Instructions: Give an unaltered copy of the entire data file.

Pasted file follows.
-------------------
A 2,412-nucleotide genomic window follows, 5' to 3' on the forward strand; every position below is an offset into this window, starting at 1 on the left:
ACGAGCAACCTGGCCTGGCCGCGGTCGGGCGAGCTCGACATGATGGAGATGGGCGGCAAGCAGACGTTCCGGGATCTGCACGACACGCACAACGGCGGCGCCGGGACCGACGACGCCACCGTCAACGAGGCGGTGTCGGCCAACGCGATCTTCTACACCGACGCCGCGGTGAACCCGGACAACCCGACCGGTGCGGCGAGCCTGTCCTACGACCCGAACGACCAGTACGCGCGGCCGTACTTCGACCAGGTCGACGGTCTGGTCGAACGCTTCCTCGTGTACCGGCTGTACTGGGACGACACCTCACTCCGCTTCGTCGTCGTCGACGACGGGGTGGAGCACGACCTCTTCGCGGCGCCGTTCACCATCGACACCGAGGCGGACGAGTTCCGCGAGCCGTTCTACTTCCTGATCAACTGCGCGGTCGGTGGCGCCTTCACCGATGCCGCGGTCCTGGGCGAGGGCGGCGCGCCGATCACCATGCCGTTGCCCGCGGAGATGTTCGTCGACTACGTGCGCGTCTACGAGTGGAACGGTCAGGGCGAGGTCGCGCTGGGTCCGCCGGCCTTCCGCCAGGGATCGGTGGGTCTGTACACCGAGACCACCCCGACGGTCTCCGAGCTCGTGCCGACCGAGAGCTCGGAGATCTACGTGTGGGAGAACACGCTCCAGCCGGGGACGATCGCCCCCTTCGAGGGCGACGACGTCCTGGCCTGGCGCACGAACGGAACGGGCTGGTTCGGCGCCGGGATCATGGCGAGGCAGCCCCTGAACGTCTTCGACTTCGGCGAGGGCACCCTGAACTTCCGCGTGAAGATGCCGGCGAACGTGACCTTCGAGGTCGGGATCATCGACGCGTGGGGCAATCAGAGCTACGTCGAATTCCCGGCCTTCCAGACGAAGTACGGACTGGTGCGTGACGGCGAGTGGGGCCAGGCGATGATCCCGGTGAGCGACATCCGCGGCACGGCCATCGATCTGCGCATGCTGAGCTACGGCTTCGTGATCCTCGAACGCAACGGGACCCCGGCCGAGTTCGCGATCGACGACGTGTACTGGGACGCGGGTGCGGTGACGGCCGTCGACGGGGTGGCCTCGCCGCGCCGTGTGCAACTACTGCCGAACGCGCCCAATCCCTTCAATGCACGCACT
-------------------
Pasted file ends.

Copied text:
A 2,412-nucleotide genomic window follows, 5' to 3' on the forward strand; every position below is an offset into this window, starting at 1 on the left:
ACGAGCAACCTGGCCTGGCCGCGGTCGGGCGAGCTCGACATGATGGAGATGGGCGGCAAGCAGACGTTCCGGGATCTGCACGACACGCACAACGGCGGCGCCGGGACCGACGACGCCACCGTCAACGAGGCGGTGTCGGCCAACGCGATCTTCTACACCGACGCCGCGGTGAACCCGGACAACCCGACCGGTGCGGCGAGCCTGTCCTACGACCCGAACGACCAGTACGCGCGGCCGTACTTCGACCAGGTCGACGGTCTGGTCGAACGCTTCCTCGTGTACCGGCTGTACTGGGACGACACCTCACTCCGCTTCGTCGTCGTCGACGACGGGGTGGAGCACGACCTCTTCGCGGCGCCGTTCACCATCGACACCGAGGCGGACGAGTTCCGCGAGCCGTTCTACTTCCTGATCAACTGCGCGGTCGGTGGCGCCTTCACCGATGCCGCGGTCCTGGGCGAGGGCGGCGCGCCGATCACCATGCCGTTGCCCGCGGAGATGTTCGTCGACTACGTGCGCGTCTACGAGTGGAACGGTCAGGGCGAGGTCGCGCTGGGTCCGCCGGCCTTCCGCCAGGGATCGGTGGGTCTGTACACCGAGACCACCCCGACGGTCTCCGAGCTCGTGCCGACCGAGAGCTCGGAGATCTACGTGTGGGAGAACACGCTCCAGCCGGGGACGATCGCCCCCTTCGAGGGCGACGACGTCCTGGCCTGGCGCACGAACGGAACGGGCTGGTTCGGCGCCGGGATCATGGCGAGGCAGCCCCTGAACGTCTTCGACTTCGGCGAGGGCACCCTGAACTTCCGCGTGAAGATGCCGGCGAACGTGACCTTCGAGGTCGGGATCATCGACGCGTGGGGCAATCAGAGCTACGTCGAATTCCCGGCCTTCCAGACGAAGTACGGACTGGTGCGTGACGGCGAGTGGGGCCAGGCGATGATCCCGGTGAGCGACATCCGCGGCACGGCCATCGATCTGCGCATGCTGAGCTACGGCTTCGTGATCCTCGAACGCAACGGGACCCCGGCCGAGTTCGCGATCGACGACGTGTACTGGGACGCGGGTGCGGTGACGGCCGTCGACGGGGTGGCCTCGCCGCGCCGTGTGCAACTACTGCCGAACGCGCCCAATCCCTTCAATGCACGCACT